The angle of incidence equals the angle of reflectance is a law of light. It’s also photo-speak that (allegedly) explains how to evenly light a background, a copy stand or photograph a mirror. Unfortunately it means very little unless there’s an understanding of what the two types of light meters–incident and reflective–do to measure light. If you read the reflective and incident posts in my Exposure Tactics posts you have a working knowledge of the terms.
Here’s an example of the law in use. A client of mine is a Vietnam vet. His interest in military history, particularly the Civil War, has led him to collect pieces from the conflict. This makes perfect sense since he and I both live in Atlanta, the only American city ever destroyed by war.
He brought a full sized Bowie style presentation knife for me to photograph. The knife was made in 1861 by ironworks owner Mark Cooper for the then fire chief of atlanta, Charles Beerman. Presentation knives have extraordinary detail. The design is acid etched into the steel using beeswax to form the pattern. After that tiny embellishments are added with steel scribes much like scrimshaw in ivory. My challenge was to photograph the whole knife along with its wooden and brass hilt so that the detailed finishing work could be easily seen. This is an unretouched view of the knife with a ColorChecker. Notice the nut under the blade just before it starts to curve toward the tip. It levels the knife.
There are no specular highlights on the shiny brass finishings on the hilt. Nor are there any on the blade even at the upper left where it curves inwards toward the light source. A specular highlight is a mirror image of the source of light shown in a reflective surface of the subject. There aren’t any blown out highlights typically associated with specular highlights because the whole photograph is a specular highlight.
By making the source of light large enough that it covers the entire knife then angling its surface so it doesn’t show in the bright metal on its blade or hilt is a great example of the angle of incidence equaling the angle of reflectance. The setup is simple too. First I put down a 53 wide roll of Savage Super White paper over a table to serve as a background. Next I placed a Chimera 82 by 42 panel frame covered with diffusion fabric between two stands. Two Dynalite location electronic flash heads illuminate the diffusion material. Fill light is bounced back into the scene with a 48 by 48 piece of white foam core.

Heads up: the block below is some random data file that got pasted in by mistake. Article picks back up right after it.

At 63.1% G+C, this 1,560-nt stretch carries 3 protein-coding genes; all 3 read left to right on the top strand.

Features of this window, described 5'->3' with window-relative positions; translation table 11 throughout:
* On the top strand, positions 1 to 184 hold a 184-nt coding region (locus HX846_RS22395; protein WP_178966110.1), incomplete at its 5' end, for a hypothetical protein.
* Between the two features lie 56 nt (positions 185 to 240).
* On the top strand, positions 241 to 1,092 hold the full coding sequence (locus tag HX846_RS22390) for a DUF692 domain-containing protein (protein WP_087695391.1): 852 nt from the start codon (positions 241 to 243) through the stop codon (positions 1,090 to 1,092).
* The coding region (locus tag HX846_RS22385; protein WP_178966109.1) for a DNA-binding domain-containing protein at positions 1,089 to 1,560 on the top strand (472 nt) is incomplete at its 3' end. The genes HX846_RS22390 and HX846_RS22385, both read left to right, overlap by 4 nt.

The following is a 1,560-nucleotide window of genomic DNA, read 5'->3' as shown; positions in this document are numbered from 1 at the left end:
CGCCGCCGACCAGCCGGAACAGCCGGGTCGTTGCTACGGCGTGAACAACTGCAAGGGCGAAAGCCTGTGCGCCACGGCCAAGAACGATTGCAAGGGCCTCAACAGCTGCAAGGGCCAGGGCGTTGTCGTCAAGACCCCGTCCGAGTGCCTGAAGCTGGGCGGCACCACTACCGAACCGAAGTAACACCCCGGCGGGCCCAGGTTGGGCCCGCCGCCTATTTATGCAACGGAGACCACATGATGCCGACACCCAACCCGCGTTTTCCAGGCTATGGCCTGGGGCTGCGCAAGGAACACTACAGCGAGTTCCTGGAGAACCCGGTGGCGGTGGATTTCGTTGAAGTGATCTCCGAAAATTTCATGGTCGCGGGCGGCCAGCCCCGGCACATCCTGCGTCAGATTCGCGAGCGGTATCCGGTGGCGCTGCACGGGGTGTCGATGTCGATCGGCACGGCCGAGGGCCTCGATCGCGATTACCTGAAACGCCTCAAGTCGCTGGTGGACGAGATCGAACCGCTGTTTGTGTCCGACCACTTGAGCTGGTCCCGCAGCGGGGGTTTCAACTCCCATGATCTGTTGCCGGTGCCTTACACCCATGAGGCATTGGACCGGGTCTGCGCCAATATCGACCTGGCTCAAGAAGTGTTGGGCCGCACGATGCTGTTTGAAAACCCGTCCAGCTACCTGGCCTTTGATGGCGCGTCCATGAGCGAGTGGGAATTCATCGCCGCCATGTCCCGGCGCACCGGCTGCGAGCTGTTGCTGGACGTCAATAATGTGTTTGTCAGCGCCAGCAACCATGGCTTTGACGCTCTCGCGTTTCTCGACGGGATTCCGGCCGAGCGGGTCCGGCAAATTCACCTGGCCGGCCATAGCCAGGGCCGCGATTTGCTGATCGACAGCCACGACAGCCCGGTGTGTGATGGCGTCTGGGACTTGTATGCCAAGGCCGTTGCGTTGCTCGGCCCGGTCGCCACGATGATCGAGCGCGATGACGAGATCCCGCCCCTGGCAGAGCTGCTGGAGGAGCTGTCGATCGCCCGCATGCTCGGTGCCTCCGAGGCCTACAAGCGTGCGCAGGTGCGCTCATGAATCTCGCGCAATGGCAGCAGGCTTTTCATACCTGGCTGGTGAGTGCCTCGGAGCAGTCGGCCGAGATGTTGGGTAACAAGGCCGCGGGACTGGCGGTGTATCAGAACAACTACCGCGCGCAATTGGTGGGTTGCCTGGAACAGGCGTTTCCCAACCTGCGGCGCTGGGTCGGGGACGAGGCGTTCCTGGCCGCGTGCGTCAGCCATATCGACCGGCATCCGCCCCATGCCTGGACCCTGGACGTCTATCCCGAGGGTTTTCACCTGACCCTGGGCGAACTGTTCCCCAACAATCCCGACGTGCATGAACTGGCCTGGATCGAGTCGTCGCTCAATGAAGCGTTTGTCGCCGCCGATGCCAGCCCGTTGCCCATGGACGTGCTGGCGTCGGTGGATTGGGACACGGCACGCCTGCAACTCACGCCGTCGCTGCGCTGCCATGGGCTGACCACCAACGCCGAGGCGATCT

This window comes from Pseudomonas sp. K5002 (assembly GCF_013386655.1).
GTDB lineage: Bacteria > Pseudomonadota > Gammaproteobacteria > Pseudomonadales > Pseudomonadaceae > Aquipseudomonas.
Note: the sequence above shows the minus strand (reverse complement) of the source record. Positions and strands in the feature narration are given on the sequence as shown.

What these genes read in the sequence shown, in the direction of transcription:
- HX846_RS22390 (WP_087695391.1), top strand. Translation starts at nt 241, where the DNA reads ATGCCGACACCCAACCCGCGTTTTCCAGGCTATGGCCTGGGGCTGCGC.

The graphic shows how the angle of incidence equals the angle of reflectance principle plays in the setup for the knife. The camera does not see direct light from the diffusion panel because the lights angle is illuminating the background then bouncing into the foam core reflector. The camera is not in the path of the lights reflected angle.
Since I shot this tethered to a MacPro I could view the results at 100% right away. The detail that this light reveals is better than any magnifying glass. Look at this close up view of the presentation mark made with a Sigma 150mm f/2.8 macro lens.
So whats that got to do with the types of light meters? Here goes…
Incidence is the light falling on a subject. Incident meters measure that light. The reflective meter measures light that has already illuminated the subject. As its name implies this meter takes into account the amount of light a subjects sends to the camera.
So there you have it. Demystified, this principle simply means the angle of the light falling on the subject is equal to the angle of the light bouncing off of it. It’s really useful in all kinds of lighting situations. More on that later.
Latest posts by Kevin Ames (see all)
- Photographer of the Day: CD - June 20, 2017
- Photographer of the Week: June 12 ~ 15, 2017 - June 18, 2017
- History of Photography: Lillian Bassman, Fashion & Commercial Photographer - June 18, 2017